Supreme Court Majority Says It Couldn’t Let Potential Backlash Affect Their Decision On Abortion

REUTERS/Evelyn Hockstein

Brianna Lyman News and Commentary Writer
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The Supreme Court majority in the Dobbs v. Jackson Women’s Health Organization decision said it could not let the threat of public backlash influence their decision making in the case that overturned Roe v. Wade.

The high court ruled Friday in a 6-3 decision to overturn Roe v. Wade. A draft opinion of the decision was leaked in May and has triggered a string of protests and threats against the justices.

Writing for the majority, Justice Samuel Alito said despite the possibility of backlash, the court could not let that influence its job.

“26 States expressly ask us to overrule Roe and Casey and to return the issue of abortion to the people and their elected representatives,” Alito wrote. “This Court’s inability to end debate on the issue should not have been surprising. This Court cannot bring about the permanent resolution of a rancorous national controversy simply by dictating a settlement and telling people to move on. Whatever influence the Court may have on public attitudes must stem from the strength of our opinions, not an attempt to exercise ‘raw judicial power.'”

“We do not pretend to know how our political system or society will respond to today’s decision overruling Roe and Casey,” Alito wrote. “And even if we could foresee what will happen, we would have no authority to let that knowledge influence our decision. We can only do our job, which is to interpret the law, apply longstanding principles of stare decisis, and decide this case accordingly.”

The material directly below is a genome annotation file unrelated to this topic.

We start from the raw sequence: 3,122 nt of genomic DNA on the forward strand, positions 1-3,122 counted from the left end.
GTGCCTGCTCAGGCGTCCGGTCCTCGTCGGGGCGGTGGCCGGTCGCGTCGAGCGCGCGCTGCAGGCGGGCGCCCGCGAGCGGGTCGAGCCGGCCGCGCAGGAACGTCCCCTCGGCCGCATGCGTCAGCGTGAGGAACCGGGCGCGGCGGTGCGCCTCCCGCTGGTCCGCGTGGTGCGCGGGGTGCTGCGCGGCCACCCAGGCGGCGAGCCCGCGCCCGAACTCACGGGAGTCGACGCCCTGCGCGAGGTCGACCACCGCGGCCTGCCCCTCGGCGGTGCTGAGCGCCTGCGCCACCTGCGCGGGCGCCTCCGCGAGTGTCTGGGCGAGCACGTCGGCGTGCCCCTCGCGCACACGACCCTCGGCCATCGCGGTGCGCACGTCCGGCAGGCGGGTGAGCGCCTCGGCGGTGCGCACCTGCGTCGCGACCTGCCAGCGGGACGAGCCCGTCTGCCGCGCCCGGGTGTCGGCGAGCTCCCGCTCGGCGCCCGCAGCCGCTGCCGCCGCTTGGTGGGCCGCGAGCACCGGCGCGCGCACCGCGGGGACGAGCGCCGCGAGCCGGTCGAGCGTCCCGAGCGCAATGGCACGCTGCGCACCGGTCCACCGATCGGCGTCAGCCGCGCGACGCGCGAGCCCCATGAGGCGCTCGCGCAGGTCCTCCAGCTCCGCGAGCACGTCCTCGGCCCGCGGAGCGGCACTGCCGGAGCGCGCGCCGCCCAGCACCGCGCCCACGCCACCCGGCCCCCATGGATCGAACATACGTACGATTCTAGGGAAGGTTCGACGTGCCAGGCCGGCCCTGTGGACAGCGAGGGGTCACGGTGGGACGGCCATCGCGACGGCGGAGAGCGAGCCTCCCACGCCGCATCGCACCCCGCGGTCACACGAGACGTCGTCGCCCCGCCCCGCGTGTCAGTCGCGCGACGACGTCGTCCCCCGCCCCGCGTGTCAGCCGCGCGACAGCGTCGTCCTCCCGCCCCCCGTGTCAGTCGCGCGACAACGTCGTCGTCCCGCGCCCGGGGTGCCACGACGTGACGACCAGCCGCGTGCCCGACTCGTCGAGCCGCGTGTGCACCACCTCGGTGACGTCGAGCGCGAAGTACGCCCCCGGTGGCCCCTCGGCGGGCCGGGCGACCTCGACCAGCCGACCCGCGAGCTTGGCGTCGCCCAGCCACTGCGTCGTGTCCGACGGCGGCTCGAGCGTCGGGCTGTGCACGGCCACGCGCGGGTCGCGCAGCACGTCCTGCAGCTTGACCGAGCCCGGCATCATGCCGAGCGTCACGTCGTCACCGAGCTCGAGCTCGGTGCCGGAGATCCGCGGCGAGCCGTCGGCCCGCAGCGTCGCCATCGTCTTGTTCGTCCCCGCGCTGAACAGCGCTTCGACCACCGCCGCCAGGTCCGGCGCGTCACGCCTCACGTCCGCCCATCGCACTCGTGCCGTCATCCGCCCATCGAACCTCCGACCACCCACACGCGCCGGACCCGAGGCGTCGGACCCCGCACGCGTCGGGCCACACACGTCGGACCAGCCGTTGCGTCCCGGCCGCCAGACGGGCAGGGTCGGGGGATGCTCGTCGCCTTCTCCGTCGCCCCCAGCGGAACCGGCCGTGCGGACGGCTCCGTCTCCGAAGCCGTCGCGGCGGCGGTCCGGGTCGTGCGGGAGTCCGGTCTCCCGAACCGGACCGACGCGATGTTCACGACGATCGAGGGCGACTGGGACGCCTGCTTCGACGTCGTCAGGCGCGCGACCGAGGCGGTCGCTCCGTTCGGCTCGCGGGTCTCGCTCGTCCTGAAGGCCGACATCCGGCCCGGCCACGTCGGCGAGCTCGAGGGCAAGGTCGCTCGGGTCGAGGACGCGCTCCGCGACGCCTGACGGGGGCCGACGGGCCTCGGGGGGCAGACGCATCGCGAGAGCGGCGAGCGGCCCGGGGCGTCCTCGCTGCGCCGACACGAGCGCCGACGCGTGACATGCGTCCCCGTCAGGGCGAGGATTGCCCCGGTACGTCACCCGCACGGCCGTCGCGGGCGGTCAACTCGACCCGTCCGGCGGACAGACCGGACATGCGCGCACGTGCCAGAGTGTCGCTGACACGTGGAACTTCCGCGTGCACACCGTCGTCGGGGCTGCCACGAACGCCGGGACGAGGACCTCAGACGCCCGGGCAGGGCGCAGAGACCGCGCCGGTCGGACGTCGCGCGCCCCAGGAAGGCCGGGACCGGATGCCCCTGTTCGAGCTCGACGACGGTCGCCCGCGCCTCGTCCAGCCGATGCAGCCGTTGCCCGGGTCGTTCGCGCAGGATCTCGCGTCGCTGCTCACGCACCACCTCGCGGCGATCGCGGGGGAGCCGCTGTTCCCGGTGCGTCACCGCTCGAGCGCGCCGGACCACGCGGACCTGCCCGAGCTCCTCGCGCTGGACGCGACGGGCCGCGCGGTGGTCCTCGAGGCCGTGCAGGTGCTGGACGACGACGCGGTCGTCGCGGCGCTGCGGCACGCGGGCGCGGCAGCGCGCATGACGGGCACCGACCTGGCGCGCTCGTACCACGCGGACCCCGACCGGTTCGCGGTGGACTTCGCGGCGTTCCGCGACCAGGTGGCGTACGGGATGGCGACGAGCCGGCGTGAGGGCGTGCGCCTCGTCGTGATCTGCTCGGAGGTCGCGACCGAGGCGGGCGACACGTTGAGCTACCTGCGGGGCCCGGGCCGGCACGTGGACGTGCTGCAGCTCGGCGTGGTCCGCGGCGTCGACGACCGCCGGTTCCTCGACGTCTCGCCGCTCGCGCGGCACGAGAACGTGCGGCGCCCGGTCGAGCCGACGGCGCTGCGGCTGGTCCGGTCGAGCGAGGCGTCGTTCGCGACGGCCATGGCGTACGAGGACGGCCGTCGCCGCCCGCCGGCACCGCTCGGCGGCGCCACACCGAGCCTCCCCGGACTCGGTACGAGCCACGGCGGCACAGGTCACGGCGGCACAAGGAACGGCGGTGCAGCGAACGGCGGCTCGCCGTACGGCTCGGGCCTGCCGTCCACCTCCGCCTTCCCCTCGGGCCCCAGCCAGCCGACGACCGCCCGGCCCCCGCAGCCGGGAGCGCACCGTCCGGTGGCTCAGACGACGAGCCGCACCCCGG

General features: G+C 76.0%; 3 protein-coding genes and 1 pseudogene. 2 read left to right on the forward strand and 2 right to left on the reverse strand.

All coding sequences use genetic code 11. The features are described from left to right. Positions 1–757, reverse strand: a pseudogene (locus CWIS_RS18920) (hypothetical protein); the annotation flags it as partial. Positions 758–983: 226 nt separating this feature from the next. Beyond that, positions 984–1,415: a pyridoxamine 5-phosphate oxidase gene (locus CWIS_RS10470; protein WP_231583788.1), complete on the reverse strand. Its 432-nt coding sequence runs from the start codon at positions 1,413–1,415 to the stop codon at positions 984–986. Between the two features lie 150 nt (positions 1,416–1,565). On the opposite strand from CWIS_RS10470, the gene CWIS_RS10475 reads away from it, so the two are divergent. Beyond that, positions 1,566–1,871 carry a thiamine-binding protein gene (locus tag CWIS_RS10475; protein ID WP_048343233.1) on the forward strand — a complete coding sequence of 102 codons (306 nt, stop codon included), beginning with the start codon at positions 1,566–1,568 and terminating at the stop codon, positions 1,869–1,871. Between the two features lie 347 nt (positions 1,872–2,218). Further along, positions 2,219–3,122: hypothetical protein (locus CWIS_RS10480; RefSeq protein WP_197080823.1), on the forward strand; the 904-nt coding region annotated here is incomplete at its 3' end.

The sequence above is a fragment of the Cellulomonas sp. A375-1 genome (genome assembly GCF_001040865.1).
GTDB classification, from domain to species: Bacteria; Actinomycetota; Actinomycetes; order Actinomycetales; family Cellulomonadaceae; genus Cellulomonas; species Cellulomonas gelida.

Alito touched on Alexander Hamilton’s “Federalist 78,” in the decision, noting the court is solely meant to adjudicate the law without regard to public opinion. (RELATED: Trump Speaks Out On SCOTUS’ Decision To Overturn Roe V. Wade)

Hamilton wrote “the judiciary … will always be the least dangerous to the political rights of the Constitution; because it will be least in a capacity to annoy or injure them … it may truly be said to have neither FORCE nor WILL, but merely judgment.”

Since the leak, protesters have taken to threats, including a failed assassination attempt against conservative Justice Brett Kavanaugh.

Unsettling flyers were posted around D.C., in the days leading up to the official release of the decision warning of a “night of rage.”

“DC call to action. Night of rage. The night SCOTUS overturns Roe v. Wade HIT THE STREETS. You said you’d riot.”

“To our oppressors, if abortions aren’t safe you’re not either,” the flyer continued.

Several pro-life organizations have also fallen victim to attacks since the leak, with a pro-abortion group known as “Jane’s Revenge” claiming responsibility for several of them.